Challenged Athletes Foundation honors Robin Williams’ legacy at event in Rancho Santa Fe
A festive atmosphere, created by almost 500 guests at the Rancho Valencia Resort & Spa, served as a fitting ambiance for the sold-out fundraiser held March 7 for the Challenged Athletes Foundation.
The gala “A Celebration of Will” honored the legacy of the late Robin Williams and raised more than $3 million for the newly established “Challenged Athletes Foundation Endowment in Memory of Robin Williams,” thanks in part to an anonymous donor who matched each dollar raised.
These funds will provide challenged athletes with equipment and prosthetics, and help pay for training and competition expenses for many years ahead.
In attendance were CAF board members and gala co-chairs Jeff Essakow and Jeff Jacobs — co-owners of Rancho Valencia Resort & Spa — with notable guests Congressman Scott Peters, San Diego Mayor Kevin Faulconer, San Diego Police Chief Shelley Zimmerman, and Joan and Irwin Jacobs.
The evening brought together celebrities and athletes. Amy Purdy — CAF Paralympic and “Dancing With the Stars” performer — danced on stage, and Hall of Fame tennis champion Andre Agassi offered up tennis lessons for auction, which sold for $100,000.
Williams’ children, Zak, Zelda and Cody, presented grants to three CAF athletes who received Össur running feet, a handcycle and a mountain bike, respectively.
Participating alongside challenged triathletes, actor/comedian Williams dedicated much of his time in helping CAF grow during the past 21 years.
“He made everyone feel so special,” said Essakow in a moving speech. “He said it was ‘like coming back home, coming back to family.’”
Brianne “Breezy” Bochenek was diagnosed with bone cancer at age 10 and chose to have her leg amputated at age 11. She sang at the gala and spoke earlier of this feeling of family that was a thread running throughout the evening.
“I feel like I’m at home on the stage because I do consider CAF family,” she said. “It’s like they have put their arms around me, they make me feel so welcome.”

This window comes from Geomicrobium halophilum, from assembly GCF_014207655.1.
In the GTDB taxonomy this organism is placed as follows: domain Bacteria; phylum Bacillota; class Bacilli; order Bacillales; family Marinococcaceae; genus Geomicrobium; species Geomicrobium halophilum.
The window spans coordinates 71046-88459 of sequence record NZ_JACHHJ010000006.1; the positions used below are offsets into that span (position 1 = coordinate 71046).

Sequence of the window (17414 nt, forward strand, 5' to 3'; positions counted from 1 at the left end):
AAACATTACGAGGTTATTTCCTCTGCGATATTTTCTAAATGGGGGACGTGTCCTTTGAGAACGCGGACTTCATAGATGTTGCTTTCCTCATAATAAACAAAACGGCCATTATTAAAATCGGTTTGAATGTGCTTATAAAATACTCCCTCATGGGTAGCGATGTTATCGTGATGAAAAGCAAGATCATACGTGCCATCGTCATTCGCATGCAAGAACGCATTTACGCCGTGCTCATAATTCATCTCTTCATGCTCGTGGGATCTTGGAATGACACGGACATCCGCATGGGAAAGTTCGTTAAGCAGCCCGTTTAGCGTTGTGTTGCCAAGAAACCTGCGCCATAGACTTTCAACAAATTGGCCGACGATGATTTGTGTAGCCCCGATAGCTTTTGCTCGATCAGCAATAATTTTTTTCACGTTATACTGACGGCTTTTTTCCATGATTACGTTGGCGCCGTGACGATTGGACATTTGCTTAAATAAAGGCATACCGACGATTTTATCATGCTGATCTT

Breezy sang her version of “Part of Your World” from “The Little Mermaid,” modifying the words to “CAF World.”
Celeste Corcoron, a survivor of the 2013 Boston Marathon bombing, was spotlighted. Last year she returned to Boston to finish the marathon, with the help of specialized prosthetics.
“CAF came into my life when I hadn’t even healed from my amputation and I thought the quality of my life was over,” she said.
Paralympian Scout Bassett, who went from orphan to world-class athlete, started to run when she was 14 and it transformed her life. “I haven’t stopped since,” she said. “With CAF there are no limits to what I can do ... It made me whole.”
Sarah Reinertsen, the first woman with a prosthetic leg to finish the Ironman World Championship, became an athlete at age 11, four years after her leg was amputated because of a rare tissue disorder.
“As a kid with a disability, it was tough to get integrated into sports. When I grew up it was in a different time. We didn’t have people with disabilities on TV,” she said.
CAF changed Reinertsen’s life when she got her running leg. “And also getting access to the knowledge of how to become an athlete was huge for me. After my surgery, the hospital taught me how to walk, but it didn’t teach me how to run or how to be active.”
Reinertsen, involved with CAF for more than 20 years, served as a role model for Breezy.
“I saw a video of Sarah when she was finishing the Kona Ironman,” she recalled. “I didn’t know who she was, and I didn’t know about CAF, but it inspired me to get an amputation because I love to run, I love to be active and I knew it would still be possible.”
The two met just a month after Breezy’s amputation in 2013. Through CAF she received her running leg, and within two weeks she had decided to enter her first triathlon, the Wildflower event in Paso Robles.
“I had no idea what I was getting myself into,” joked Breezy. Now, through CAF, she also mentors other young girls in similar situations.
“The CAF has been here for so many people,” said Reinertsen, now training for the Rio de Janeiro Paralympic Games. “It lifts them up after tragedy or when facing physical disability.”
Reinertsen met Williams in 1998 and raced with him for 10 years. She spoke fondly of him. “Everyone knows Robin as a character on the screen, but we got to know him as a person. He was no different from us — he loved sport, and I think that sport was healing for him,” she said.
“He brought laughter and joy to the world, but he used sport as a vehicle too, to lift people up. He really did give a lot to this community.”